[Standards] synchronized rosters (was: Re: Proposed XMPP Extension: Stanza Repeaters)
melo at simplicidade.org
Wed Mar 19 22:13:41 UTC 2008
On Mar 19, 2008, at 8:07 PM, Philipp Hancke wrote:
> Pedro Melo wrote:
>> On Mar 18, 2008, at 3:31 PM, Philipp Hancke wrote:
>>> Peter Saint-Andre wrote:
>>>>> The roster at the remote host could be used as the distribution
>>>>> list, no
>>>>> need for costly updates. Just reverse-query the roster if your
>>>>> DB system
>>>>> provides that (easy for SQL-based rosters, not as simple for
>>>> Rosters can get out of sync. The roster at the remote host is not
>>>> necessarily to be trusted.
>>> How is keeping the roster in sync more difficult than keeping the
>>> list at the repeater in sync?
>> And to keep the roster in sync, there is already a nice <presence
>> type="probe">. The replies of those can include remote subscription
> > status that we can compare to our local information to detect
> > roster-out-of-sync.
> Do you send a single probe to the remote domain and the remote
> domain replies with presence and subscription status for each
Yes. I though a bit about this last year.
Each domain would announce support for this protocol by including a
<rostersync xmlns='roster_sync_namespace' /> child in the <features />.
In that case the source domain (saramago.lit) could send a single
probe to the remote domain (pessoa.lit), including a child stanza
requesting roster sync:
<presence type='probe' to='pessoa.lit' from='jangada at saramago.lit'>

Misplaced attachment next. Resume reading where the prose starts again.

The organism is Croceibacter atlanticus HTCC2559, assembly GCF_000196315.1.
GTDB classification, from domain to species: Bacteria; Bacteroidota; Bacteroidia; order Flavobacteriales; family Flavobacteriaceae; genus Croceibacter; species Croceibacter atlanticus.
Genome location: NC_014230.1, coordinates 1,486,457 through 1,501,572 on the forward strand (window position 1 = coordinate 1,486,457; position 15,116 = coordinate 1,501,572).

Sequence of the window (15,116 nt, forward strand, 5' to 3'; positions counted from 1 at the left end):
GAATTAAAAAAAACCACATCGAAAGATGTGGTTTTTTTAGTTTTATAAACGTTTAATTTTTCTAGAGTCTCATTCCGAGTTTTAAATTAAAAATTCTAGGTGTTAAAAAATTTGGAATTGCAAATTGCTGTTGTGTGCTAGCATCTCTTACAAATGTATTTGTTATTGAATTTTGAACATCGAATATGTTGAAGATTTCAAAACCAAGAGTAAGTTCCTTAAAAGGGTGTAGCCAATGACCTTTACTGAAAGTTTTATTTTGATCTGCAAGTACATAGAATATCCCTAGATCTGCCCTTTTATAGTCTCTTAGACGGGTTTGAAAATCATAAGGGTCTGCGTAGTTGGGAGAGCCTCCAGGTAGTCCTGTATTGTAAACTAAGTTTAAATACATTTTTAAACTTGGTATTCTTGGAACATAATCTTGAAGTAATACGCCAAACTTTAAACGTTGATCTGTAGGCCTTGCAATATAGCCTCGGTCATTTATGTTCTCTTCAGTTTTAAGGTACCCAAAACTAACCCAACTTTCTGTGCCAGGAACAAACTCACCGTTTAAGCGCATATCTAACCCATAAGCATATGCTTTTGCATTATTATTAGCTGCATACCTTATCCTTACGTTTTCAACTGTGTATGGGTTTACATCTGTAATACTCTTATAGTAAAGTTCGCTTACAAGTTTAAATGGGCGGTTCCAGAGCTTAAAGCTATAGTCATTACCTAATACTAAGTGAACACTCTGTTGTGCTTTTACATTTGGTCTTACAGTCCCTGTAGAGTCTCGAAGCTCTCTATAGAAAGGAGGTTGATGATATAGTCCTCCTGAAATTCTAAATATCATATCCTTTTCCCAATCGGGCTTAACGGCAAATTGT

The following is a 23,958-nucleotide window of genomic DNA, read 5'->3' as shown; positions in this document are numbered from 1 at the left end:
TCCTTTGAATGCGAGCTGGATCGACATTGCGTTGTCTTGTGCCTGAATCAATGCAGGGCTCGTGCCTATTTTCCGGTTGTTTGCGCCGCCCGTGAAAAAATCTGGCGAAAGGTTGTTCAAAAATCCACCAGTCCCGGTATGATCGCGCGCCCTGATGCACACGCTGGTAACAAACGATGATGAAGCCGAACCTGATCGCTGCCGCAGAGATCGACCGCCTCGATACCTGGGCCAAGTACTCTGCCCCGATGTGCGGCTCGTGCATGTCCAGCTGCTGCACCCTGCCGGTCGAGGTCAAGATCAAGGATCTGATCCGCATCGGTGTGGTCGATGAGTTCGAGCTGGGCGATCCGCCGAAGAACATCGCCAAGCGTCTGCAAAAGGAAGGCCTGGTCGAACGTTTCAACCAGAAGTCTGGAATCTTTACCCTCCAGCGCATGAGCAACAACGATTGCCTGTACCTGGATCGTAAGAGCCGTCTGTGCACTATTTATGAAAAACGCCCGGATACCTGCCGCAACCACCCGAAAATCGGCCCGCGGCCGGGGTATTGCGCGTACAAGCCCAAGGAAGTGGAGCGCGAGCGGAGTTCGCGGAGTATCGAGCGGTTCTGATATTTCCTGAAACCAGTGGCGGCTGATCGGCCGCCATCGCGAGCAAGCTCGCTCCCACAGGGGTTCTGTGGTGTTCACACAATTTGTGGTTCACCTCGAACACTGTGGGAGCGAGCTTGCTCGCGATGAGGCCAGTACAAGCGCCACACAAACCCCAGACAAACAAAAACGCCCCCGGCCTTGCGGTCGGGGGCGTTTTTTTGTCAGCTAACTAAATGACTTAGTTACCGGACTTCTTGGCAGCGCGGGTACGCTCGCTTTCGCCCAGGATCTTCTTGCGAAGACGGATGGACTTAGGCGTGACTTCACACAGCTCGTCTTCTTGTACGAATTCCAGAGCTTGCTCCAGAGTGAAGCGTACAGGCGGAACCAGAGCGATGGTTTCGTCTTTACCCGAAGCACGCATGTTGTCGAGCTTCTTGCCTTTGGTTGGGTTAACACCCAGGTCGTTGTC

<rostersync xmlns='roster_sync_namespace' />
The remote server would use the reverse roster query do discover all
the contacts that have the source JID in their roster, and for each
one, it would send back the last presence, as per spec. This protocol
would add an extra child, <rostersync> with information of the roster
item status. The only attribute included would be the `subscription`
attribute. I don't have a final opinion about including the 'ask'
With this information, the source domain can decide if the roster is
out-of-sync and take proper measures to fix it.
There are a couple of things that I'm not happy with this.
First, the use of stream features to announce support for this.
Although it looks good on paper, by allowing two domain to negotiate
support for this, servers usually don't work this way. If the S2S
connection to the server is not available, most servers would send
the probe, and that would trigger the S2S connection to open. So an
alternative to this, is to just send the normal <presence
type="probe"> flood and include the <rostersync> child, without
knowing if the remote site supports it or not. Not pretty either.
Second, by using the remote roster, we are not finding out out-of-
sync in which the roster of fernando at pessoa.lit has a entry for
jangada at saramago.lit, but no such entry exists in the
jangada at saramago.lit. With the above protocol, the reverse query at
the remote server would not find the jangada at samago.lit entry, so no
result would be sent back. Sending each probe individually would